AT&T’s merger problem is sparking worries in Silicon Valley

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Fears are growing that the Justice Department’s suit to block AT&T’s proposed takeover of Time Warner could upend business-as-usual in an unexpected place — Silicon Valley.

AT&T CEO Randall Stephenson has repeatedly stressed that his company’s objective in gobbling up Time Warner and its DirecTV subsidiary is to build an advertising platform that can compete with Facebook and Google.

“That’s what this is about,” Stephenson said in defense of the proposed $85 billion deal earlier this month.

Thus far, not everybody in Silicon Valley is alarmed about the plight of AT&T and other legacy media players.

“The tech guys are still chuckling at the trouble the media companies are having merging,” a Silicon Valley banker told The Post.

Indeed, the so-called FANG companies — Facebook, Amazon, Netflix and Google — are laying off any big media acquisitions until a big merger between traditional players goes through and presents a threat, according to the banker.

Nevertheless, Stephenson’s argument is crafted to put tech giants under the spotlight, as ­research firm eMarketer expects Facebook and Google to account for more than 63 percent of this year’s digital ad market.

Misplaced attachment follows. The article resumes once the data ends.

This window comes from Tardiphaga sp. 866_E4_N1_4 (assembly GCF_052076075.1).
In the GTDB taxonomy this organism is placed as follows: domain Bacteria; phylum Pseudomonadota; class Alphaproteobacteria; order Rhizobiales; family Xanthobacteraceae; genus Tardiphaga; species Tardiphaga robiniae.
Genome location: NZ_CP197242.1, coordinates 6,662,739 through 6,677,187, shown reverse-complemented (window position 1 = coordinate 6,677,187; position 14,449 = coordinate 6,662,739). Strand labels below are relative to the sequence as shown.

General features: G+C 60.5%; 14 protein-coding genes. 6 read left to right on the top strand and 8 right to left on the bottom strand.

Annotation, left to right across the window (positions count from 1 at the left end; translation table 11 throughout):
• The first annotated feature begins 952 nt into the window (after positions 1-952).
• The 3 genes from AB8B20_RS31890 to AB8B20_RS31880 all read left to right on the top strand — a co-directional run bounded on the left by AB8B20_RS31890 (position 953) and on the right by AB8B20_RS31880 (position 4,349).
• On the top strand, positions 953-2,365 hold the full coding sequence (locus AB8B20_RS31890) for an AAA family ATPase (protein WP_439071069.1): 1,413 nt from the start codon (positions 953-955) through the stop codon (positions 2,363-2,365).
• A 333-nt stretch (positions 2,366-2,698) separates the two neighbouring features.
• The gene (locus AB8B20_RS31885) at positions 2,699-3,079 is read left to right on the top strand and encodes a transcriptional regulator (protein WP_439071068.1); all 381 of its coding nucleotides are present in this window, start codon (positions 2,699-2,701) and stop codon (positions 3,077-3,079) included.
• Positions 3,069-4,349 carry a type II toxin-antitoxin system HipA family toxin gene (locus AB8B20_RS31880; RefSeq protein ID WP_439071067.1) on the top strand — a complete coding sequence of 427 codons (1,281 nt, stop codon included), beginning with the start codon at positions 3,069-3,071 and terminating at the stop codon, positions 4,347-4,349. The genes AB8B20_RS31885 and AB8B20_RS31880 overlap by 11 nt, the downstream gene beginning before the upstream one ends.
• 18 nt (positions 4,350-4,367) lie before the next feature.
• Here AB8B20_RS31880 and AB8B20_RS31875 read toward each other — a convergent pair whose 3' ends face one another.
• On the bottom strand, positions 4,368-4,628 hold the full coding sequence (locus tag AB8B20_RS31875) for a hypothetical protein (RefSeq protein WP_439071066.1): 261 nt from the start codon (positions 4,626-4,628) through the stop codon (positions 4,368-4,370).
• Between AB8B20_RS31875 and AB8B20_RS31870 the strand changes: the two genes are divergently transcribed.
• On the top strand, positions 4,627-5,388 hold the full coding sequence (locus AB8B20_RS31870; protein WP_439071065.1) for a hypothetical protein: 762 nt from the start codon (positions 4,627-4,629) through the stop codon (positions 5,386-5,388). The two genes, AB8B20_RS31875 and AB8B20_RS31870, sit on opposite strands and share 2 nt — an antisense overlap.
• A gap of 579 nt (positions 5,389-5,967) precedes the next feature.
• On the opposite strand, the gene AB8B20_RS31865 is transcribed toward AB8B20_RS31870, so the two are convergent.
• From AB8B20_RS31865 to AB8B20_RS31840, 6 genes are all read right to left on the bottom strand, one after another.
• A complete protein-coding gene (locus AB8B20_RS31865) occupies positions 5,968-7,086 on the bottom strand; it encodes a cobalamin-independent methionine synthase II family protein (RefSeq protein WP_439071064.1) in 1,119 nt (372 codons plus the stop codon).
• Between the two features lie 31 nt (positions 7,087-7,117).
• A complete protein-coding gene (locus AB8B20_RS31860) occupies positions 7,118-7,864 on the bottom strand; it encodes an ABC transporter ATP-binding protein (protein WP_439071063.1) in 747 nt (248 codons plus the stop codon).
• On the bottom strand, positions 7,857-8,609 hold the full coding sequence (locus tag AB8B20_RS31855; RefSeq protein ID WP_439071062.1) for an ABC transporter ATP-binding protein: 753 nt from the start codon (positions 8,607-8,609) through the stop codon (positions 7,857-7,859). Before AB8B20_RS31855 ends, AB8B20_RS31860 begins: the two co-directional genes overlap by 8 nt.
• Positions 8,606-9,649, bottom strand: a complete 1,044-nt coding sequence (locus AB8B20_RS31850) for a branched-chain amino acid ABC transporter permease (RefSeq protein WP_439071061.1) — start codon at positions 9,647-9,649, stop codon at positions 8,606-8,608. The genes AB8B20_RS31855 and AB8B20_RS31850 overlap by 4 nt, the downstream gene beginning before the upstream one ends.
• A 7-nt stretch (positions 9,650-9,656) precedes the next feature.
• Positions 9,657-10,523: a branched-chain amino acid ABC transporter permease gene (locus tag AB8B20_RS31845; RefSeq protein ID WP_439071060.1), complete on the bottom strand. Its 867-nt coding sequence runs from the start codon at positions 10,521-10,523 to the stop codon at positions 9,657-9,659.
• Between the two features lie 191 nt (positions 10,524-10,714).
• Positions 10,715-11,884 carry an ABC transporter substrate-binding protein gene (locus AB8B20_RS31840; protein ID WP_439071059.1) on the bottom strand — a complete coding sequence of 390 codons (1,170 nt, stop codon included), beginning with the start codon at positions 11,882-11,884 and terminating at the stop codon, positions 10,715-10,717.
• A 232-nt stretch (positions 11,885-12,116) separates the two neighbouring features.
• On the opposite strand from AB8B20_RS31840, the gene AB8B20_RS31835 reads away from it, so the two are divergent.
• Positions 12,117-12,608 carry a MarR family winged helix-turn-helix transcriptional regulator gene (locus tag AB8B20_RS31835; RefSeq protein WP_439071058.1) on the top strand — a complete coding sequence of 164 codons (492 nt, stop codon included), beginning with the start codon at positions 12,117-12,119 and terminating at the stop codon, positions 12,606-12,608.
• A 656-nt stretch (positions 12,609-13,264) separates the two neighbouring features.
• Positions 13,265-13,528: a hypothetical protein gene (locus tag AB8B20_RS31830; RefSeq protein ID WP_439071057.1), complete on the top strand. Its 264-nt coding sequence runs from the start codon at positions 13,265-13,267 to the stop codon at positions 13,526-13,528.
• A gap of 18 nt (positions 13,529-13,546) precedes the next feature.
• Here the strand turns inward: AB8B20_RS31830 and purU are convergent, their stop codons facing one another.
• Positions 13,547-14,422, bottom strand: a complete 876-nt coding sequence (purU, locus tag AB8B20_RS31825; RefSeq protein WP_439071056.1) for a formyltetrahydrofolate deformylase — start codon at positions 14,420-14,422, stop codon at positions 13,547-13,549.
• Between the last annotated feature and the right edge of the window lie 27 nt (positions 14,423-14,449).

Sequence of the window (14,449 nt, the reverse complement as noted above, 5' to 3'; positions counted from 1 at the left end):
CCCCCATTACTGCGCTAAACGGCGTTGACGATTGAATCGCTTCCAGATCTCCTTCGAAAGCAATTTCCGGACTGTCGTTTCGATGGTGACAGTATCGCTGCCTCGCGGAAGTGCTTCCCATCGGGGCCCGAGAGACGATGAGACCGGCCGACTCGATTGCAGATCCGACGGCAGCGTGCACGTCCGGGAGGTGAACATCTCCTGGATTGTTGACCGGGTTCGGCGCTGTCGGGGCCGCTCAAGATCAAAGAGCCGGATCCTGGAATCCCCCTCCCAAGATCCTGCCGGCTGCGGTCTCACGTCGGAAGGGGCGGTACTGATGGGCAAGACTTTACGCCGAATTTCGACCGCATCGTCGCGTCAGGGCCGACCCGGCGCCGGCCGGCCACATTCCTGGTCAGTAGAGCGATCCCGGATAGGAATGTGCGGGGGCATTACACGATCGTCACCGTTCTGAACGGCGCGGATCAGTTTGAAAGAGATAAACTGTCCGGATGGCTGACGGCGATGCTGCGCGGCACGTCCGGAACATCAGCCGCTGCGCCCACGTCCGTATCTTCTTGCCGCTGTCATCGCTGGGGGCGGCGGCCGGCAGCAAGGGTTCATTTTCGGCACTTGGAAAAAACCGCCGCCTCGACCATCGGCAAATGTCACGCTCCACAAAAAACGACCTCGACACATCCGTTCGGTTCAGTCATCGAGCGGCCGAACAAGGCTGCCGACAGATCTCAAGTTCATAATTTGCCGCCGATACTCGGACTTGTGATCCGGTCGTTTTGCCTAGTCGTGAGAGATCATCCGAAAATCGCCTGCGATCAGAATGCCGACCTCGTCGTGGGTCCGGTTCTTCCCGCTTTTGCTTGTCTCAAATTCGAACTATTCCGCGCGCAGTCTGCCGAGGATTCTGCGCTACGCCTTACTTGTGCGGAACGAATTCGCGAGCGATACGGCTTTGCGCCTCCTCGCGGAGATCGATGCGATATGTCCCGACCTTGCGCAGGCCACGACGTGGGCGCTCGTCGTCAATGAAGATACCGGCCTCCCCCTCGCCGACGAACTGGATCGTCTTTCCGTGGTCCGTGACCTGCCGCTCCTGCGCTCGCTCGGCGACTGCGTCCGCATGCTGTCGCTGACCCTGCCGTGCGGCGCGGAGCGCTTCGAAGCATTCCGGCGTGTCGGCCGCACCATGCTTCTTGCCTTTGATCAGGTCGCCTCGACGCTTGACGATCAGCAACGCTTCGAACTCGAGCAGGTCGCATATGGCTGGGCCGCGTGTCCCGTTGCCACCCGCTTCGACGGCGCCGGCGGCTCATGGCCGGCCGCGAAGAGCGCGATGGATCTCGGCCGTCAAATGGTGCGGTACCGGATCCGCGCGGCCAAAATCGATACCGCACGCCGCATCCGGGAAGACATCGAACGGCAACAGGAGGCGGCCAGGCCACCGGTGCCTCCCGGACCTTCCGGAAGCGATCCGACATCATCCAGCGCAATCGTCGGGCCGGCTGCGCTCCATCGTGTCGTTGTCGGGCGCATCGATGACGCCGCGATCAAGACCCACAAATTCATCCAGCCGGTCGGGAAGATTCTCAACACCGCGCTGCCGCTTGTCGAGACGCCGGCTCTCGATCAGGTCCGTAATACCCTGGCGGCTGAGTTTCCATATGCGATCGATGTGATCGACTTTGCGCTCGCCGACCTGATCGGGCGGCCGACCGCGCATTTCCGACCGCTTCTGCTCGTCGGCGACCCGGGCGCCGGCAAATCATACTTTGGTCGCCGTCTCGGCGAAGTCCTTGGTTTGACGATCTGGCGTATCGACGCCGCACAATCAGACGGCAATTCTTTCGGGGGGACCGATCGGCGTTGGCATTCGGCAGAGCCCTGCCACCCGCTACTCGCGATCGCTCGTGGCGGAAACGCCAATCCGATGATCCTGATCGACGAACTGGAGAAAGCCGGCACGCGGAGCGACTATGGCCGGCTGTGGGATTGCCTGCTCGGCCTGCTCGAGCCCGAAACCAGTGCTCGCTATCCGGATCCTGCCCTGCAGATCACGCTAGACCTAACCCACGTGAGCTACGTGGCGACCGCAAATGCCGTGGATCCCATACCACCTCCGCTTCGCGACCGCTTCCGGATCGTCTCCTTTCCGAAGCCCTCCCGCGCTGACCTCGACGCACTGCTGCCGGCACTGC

That dominance, over what Stephenson called “literally billions of customers,” dwarfs the 25 million (and declining) video subscribers that AT&T reported for its most recent quarter.

It also adds credibility to Stephenson’s plea that AT&T is merely trying to catch up to the FANG gang.

Should the case go to court, legal experts expect AT&T to drive home the traditional telecom’s impotence in the face of FANG, all of which are deep into over-the-top video distribution.

Accordingly, FANG could be the “big losers” of any litigation, according to Mark Cuban, the tech pundit who owns the Dallas Mavericks.

“Their media advertising, content and distribution dominance will be a defense at trial,” Cuban tweeted just hours after Justice filed its suit. “That could create bigger issues for them.”

Indeed, “The bulk of FANG mergers are vertical, so they are not happy to see a vertical merger challenged,” a lobbyist for a FANG company told The Post.

Should Justice fail to make its case that vertical mergers can be noncompetitive, many expect a flurry of M&A activity to ensue.

“It will be all bets off,” the lobbyist said, “and the FANG companies will become more acquisitive.”

In the meantime, the more immediate impact of the waiting game will likely fall on legacy media companies.

“Everyone has to try to understand what the new `rules’ are for anything remotely similar to an AT&T-Time Warner combination,” a Wall Streeter said. “It’s only logical for anyone considering a deal to do.”

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